The British Ambassador to Honduras, Nick Whittingham, visited La Moskitia from 2-9 May to assess the impact of UK funded projects, which have been implemented in Gracias a Dios Department. The United Kingdom’s Department of Food and Rural Affairs (DEFRA) have provided more than US$700,000 in funds from 2016 to 2021, through projects from the Illegal Wildlife Trade Challenge Fund and the Darwin Initiative (which also covered Nicaragua).
One project pursued the goal to reduce wildlife trafficking of Honduras’s national bird, the scarlet macaw. The initiative strengthened management and law enforcement of indigenous territories, and improved local livelihoods for approximately 4,200 people across 3,300 km2 of the Honduran Moskitia, by providing technical support to 11 indigenous communities, decreasing nest poaching and coordinating enforcement with government agencies.
Ambassador Whittingham travelled to the Mabita Scarlet Macaw Rescue Centre. He witnessed the results of training community patrollers who have now the tools to collect data of vulnerable spots where the scarlet macaws are nesting. As a result, nests have been protected, illicit incursions spotted, and official complaints filed working with the Honduran Armed Forces and the Environmental Prosecution Office.
Villagers have also benefited from sustainable livelihoods to prevent economic dependence on illegal wildlife trade. For example, the project subscribed conservation agreements with several communities such as Corinto, Wahabisban and Mabita, which provides seeds banks and staple food seeds that are planted and generate grains for food and for selling to local market.
Then Ambassador Whittingham travelled to Wampursirpi and Krausirpi to check on developments on new initiatives whose foundation was established by a DEFRA funded project focused to improve livestock management and agroforestry techniques implementation in local farms for economic-environmental stability in the Moskitia. The DEFRA project delivered key technical assistance for sustainable environmentally sound agricultural production techniques that are now being escalated into more complex agroforestry plots that incorporates Cacao as a way to increase indigenous families’ income and reduce deforestation and loss of biodiversity.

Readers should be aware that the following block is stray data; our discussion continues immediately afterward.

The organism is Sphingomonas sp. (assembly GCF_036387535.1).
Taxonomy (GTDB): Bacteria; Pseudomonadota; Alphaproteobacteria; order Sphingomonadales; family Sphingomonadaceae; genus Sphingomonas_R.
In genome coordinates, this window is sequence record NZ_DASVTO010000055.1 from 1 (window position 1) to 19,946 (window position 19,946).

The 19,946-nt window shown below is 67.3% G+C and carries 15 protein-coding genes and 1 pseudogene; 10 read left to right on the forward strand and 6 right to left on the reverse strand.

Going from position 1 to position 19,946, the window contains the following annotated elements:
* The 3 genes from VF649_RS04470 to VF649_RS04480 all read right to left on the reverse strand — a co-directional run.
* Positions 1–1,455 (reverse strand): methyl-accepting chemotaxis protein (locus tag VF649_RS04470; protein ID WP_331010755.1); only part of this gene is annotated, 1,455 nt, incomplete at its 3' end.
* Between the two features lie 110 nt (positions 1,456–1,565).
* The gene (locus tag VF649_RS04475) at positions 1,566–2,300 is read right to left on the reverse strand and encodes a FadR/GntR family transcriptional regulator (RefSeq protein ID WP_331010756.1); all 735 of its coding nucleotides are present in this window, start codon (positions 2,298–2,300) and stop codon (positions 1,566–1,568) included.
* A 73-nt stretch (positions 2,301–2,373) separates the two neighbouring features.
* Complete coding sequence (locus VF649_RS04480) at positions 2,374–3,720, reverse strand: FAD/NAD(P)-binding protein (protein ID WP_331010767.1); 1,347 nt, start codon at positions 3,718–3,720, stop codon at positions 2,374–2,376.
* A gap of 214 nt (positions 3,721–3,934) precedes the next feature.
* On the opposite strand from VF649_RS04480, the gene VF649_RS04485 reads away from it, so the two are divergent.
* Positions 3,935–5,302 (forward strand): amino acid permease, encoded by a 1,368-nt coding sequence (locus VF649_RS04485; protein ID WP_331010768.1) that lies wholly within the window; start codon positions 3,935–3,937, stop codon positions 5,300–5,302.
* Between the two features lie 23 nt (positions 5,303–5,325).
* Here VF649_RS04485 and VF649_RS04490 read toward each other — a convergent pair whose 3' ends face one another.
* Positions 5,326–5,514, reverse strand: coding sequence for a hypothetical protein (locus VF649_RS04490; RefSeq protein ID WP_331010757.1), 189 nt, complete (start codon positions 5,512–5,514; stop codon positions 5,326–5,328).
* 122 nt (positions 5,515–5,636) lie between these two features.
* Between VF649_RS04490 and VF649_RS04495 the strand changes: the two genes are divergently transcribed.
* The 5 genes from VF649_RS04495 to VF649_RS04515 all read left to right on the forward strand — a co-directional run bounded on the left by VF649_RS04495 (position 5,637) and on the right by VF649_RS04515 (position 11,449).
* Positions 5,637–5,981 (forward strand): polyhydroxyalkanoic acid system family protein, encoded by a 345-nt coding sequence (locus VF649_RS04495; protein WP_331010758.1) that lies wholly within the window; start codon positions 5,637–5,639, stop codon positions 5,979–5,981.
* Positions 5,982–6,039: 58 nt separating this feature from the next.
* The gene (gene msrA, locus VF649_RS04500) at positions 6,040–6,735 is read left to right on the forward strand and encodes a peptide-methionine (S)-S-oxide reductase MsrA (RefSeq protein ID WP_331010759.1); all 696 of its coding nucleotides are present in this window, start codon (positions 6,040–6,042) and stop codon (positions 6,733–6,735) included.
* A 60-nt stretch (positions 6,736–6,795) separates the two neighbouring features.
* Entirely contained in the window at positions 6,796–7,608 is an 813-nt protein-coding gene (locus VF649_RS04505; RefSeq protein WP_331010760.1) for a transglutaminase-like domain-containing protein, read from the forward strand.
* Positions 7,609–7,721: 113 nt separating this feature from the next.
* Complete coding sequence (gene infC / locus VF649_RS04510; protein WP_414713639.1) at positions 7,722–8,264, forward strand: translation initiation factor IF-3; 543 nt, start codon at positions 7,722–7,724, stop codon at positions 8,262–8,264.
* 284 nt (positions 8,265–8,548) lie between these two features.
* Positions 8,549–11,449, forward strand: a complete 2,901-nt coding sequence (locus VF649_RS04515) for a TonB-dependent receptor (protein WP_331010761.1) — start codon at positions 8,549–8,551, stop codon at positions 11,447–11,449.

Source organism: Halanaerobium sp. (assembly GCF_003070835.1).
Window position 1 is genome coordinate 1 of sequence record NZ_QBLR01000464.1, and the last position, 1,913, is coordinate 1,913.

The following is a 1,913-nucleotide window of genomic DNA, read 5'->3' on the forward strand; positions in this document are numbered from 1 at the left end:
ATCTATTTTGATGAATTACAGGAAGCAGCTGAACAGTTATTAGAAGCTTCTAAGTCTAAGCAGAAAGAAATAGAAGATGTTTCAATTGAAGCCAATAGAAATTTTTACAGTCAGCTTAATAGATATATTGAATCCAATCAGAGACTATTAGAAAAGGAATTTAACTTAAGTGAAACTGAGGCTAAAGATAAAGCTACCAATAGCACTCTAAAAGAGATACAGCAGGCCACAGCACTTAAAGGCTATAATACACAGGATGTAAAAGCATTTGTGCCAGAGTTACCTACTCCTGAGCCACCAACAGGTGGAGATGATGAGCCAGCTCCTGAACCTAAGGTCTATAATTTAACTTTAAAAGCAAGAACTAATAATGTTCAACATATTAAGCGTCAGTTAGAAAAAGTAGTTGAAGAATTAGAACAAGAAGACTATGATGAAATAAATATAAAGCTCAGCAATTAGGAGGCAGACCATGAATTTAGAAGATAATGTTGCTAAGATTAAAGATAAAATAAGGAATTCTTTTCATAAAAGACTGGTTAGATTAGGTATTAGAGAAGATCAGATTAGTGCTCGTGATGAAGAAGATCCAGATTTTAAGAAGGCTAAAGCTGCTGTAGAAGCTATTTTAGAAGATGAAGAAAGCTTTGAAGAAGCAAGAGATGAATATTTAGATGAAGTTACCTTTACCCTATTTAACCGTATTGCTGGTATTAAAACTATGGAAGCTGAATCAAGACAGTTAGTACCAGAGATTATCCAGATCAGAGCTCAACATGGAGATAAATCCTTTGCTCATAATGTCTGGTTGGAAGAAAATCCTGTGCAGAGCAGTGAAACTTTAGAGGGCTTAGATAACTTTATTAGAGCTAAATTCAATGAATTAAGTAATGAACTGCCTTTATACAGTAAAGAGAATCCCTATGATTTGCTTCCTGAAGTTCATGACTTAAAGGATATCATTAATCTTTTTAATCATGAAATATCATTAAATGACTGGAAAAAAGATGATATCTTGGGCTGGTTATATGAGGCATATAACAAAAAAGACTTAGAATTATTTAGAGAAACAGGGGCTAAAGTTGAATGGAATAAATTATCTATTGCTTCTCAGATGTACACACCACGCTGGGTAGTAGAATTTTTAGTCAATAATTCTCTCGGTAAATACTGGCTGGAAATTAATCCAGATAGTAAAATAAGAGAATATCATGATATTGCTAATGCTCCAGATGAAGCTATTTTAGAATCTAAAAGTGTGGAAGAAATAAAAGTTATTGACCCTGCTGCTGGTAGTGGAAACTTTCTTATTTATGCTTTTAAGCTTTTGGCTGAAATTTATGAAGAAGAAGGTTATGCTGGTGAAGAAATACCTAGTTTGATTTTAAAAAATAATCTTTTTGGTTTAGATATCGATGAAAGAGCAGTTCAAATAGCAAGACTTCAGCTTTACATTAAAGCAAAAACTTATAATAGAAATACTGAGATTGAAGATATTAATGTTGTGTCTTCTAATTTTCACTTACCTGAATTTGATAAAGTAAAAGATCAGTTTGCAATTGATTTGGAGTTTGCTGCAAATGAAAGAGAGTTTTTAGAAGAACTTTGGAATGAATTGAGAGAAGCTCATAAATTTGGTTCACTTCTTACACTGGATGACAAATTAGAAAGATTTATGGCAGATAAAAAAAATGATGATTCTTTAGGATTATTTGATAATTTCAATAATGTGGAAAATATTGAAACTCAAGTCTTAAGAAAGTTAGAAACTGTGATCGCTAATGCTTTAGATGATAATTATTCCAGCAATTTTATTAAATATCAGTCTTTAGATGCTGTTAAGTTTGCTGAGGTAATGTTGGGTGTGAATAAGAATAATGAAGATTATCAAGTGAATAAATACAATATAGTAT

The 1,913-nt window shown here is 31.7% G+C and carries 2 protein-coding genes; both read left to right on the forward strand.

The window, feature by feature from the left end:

Wildlife Conservation Society (WCS) implemented these projects working closely with Honduran local and central authorities. Whilst in La Moskitia, Ambassador Whittingham also visited other projects funded by the World Food Programme (WFP), which took him to visit Sirsitara, Tuburus and Puerto Lempira. By doing this, the United Kingdom reaffirms its interest to continue working with Honduras in addressing climate change, conserving global carbon sinks and other critical ecosystems.
Ambassador Whittingham highlighted that the United Kingdom will do this through the Biodiverse Landscapes Fund. This US$20 million initiative will help Guatemala, El Salvador, Honduras and Belize to protect biodiversity, face the impacts of climate change and reduce poverty for 7 years. Implementation of the Fund is expected to start at the end of 2022.
- May 13, 2022 at 5:26 pm by Editor (displayed above)
- May 13, 2022 at 5:26 pm by Editor